Nobody is calling it a

          • A Medical test that had a failure rate of 10% would be considered useless...but the failure (in both senses) of polygraphy is much worse than this ...

            A medical test that only indicated the people who had similar conditions but not the one you were looking for, and did not spot the people with the condition in the majority of cases would be never used ...

            Polygraphy is not effective or an aid to other methods, it does not spot the very people you should be investigating, and instead highlights a large number

      • by delt0r ( 999393 )
        No they don't. If the logic of intimidating is good then well perhaps we should upgrade to waterboarding. I hear that can be invaluable as well. How many good people have been professionally harmed by voodoo polygraph people? Not to mention just how stupid it makes the government look.
    • But the idiots will keep believing it works. Or there is a 'truth serum'. Or that the FBI can read minds. Or whatever.

      Or that a "gay bomb" can actually be developed.

      Or that LSD might still, quite possibly be used as a mind-control agent.

      The stupid. It hurts.

  • Find a book called "Big Secrets". It's got recipes for coke, kfc, etc.and a whole chapter on polygraphy: the whole sordid story. I loaned it to a friend that was really worried about a mandatory polygraph for job. When the interview started _exactly_ as described in the book she almost broke out laughing. Aced the test, took the job.
    • Find a book called "Big Secrets". It's got recipes for coke, kfc, etc.and a whole chapter on polygraphy: the whole sordid story. I loaned it to a friend that was really worried about a mandatory polygraph for job. When the interview started _exactly_ as described in the book she almost broke out laughing. Aced the test, took the job.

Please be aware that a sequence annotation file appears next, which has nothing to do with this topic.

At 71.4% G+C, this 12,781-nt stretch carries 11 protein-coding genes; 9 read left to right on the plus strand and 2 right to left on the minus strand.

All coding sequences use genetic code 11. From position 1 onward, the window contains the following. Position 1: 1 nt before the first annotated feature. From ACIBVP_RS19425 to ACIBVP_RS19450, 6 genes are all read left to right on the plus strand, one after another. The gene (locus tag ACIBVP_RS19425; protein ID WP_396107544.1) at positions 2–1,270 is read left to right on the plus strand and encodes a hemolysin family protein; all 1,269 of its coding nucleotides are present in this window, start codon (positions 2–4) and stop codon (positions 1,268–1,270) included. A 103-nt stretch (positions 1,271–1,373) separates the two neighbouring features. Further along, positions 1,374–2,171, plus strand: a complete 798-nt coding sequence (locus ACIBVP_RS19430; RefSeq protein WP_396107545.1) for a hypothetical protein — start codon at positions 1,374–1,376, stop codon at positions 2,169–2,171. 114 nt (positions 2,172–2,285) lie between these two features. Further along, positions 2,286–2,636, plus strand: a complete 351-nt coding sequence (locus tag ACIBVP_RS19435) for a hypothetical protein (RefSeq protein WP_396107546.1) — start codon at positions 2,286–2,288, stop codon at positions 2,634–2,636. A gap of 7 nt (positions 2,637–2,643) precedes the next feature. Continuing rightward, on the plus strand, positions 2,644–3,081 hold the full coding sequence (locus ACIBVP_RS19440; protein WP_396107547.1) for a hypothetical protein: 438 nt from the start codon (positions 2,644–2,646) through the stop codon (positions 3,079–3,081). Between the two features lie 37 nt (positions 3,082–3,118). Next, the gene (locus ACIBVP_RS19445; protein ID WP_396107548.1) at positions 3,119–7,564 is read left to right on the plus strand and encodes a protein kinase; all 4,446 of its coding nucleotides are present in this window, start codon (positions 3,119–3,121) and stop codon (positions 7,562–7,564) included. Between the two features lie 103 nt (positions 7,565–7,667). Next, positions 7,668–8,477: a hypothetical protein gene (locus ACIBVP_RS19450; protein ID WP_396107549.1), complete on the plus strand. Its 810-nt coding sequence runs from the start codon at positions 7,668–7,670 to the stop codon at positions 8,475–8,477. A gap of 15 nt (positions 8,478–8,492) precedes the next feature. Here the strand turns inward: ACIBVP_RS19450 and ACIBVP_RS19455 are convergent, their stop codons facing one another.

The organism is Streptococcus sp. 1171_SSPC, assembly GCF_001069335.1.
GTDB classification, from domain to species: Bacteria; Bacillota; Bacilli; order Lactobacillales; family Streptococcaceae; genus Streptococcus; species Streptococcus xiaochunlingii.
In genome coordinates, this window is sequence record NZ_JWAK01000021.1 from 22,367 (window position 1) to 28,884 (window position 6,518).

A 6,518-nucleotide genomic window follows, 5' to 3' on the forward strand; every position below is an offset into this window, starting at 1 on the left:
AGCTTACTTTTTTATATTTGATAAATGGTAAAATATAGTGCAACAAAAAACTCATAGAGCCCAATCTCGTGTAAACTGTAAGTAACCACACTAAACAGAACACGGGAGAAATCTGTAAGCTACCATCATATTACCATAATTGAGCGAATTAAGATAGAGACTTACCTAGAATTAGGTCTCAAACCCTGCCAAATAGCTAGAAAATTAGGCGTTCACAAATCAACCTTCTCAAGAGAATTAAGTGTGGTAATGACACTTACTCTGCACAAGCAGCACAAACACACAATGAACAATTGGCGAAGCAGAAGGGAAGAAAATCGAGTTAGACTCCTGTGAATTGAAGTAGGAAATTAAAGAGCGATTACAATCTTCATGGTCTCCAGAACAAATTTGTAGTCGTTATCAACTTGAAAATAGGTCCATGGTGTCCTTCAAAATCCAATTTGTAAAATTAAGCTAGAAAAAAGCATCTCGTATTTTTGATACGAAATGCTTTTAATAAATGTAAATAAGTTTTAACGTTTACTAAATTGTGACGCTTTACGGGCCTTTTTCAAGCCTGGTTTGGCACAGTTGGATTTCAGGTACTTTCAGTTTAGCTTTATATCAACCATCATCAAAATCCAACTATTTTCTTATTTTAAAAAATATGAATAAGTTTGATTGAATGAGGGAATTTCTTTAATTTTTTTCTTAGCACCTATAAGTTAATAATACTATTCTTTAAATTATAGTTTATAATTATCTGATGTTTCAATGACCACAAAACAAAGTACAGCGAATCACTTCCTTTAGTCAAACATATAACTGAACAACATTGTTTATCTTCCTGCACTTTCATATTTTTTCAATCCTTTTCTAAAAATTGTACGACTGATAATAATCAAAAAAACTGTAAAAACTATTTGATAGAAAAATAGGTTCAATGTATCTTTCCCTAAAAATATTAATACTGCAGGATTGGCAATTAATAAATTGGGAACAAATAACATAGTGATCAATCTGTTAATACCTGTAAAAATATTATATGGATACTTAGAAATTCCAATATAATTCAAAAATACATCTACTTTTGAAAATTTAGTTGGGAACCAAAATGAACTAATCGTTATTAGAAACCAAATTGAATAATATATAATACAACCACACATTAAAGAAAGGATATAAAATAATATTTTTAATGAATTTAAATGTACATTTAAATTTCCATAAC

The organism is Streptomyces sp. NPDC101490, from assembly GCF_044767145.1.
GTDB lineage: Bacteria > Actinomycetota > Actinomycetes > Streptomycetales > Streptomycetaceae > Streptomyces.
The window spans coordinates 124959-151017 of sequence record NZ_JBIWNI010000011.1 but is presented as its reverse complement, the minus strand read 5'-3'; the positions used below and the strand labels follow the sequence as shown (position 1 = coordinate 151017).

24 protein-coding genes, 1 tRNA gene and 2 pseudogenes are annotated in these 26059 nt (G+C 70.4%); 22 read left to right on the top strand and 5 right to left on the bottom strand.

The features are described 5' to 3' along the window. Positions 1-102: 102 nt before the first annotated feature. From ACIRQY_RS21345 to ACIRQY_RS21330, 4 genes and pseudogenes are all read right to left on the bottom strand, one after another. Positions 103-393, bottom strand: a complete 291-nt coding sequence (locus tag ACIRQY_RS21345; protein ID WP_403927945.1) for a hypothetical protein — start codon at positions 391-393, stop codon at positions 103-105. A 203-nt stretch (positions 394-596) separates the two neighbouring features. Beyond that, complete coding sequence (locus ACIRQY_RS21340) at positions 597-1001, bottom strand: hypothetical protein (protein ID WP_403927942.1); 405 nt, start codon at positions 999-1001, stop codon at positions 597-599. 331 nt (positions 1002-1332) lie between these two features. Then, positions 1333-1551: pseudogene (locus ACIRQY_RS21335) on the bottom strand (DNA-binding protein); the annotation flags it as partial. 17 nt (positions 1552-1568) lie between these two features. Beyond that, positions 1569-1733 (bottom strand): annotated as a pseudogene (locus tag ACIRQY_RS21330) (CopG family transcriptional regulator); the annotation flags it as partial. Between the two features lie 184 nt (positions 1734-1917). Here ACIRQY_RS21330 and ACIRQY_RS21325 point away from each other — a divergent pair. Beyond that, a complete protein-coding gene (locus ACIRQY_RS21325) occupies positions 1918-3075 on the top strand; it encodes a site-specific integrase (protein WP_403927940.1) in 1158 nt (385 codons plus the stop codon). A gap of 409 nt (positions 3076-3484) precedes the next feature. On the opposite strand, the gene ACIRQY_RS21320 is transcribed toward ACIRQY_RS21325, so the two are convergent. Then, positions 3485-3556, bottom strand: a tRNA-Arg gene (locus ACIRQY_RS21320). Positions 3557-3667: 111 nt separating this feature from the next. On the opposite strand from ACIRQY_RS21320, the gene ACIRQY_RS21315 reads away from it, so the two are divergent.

Did she lie?

      • Re: (Score:2, Funny)

        by Anonymous Coward

        Did she lie?

        Of course not she aced the polygraph.

  • Then maybe I should inform everyone that phrenology has been debunked, too. Can I please get a /. headline?

    • There is someone here at Slashdot who has a bee in his bonnet with regards to polygraphs. If past history is any guide, we will see a cluster of these stories over the next few weeks - then it will die down again.

      • Please, you seem to be insinuating some organized campaign on behalf of Slashdot.

        I'm sorry, but Slashdot posts articles written by other companies. I'm sure if this appears cyclically it's because the rest of the media covers it cyclically.

        Suggesting a coherent editorial policy? Not buying it.

    • You really hit the nail on the head there.

      Or the head with a nail, or whatever.

      Err, wait I am thinking of reverse-phrenology.

  • offers no methodology for detecting sophisticated countermeasures (such as any actual spy, saboteur, or terrorist might be expected to use)

    It may not work against sophisticated countermeasures, but it may still detect unsophisticated ones.

    The argument implied by the write-up is like trying to say, soldiers should dispense with personal weapons altogether, because they can't penetrate the armour of some of their targets anyway.

    • Saying lie detectors work is like a soldier using his finger as a gun. Yeah, it might work if he keeps his hand in his pocket...

      • by mi ( 197448 )

        Saying lie detectors work is like a soldier using his finger as a gun.

        Now that may be a valid argument, but that's not, what the write-up says (haven't read TFA, sorry). The write-up repeatedly mentions only the sophisticated adversaries.

    • soldiers should dispense with personal weapons altogether, because they can't penetrate the armour of some of their targets anyway.

      Except that polygraphs are utterly ineffective in any event, other than as a prop to induce facilitate the Milgram effect.

      • by mi ( 197448 )

        Except that polygraphs are utterly ineffective in any event

        Whether that's true or not, the write-up makes no such claim. The argument they do make remains BS.

  • Leaked Documents Confirm Polygraph Operators Can't Detect Countermeasures

    Well, that's what they say...

  • I wonder how many relationships have been ruined because the show "determined that was a lie" when testing it's guests?

Truth is free, but information costs.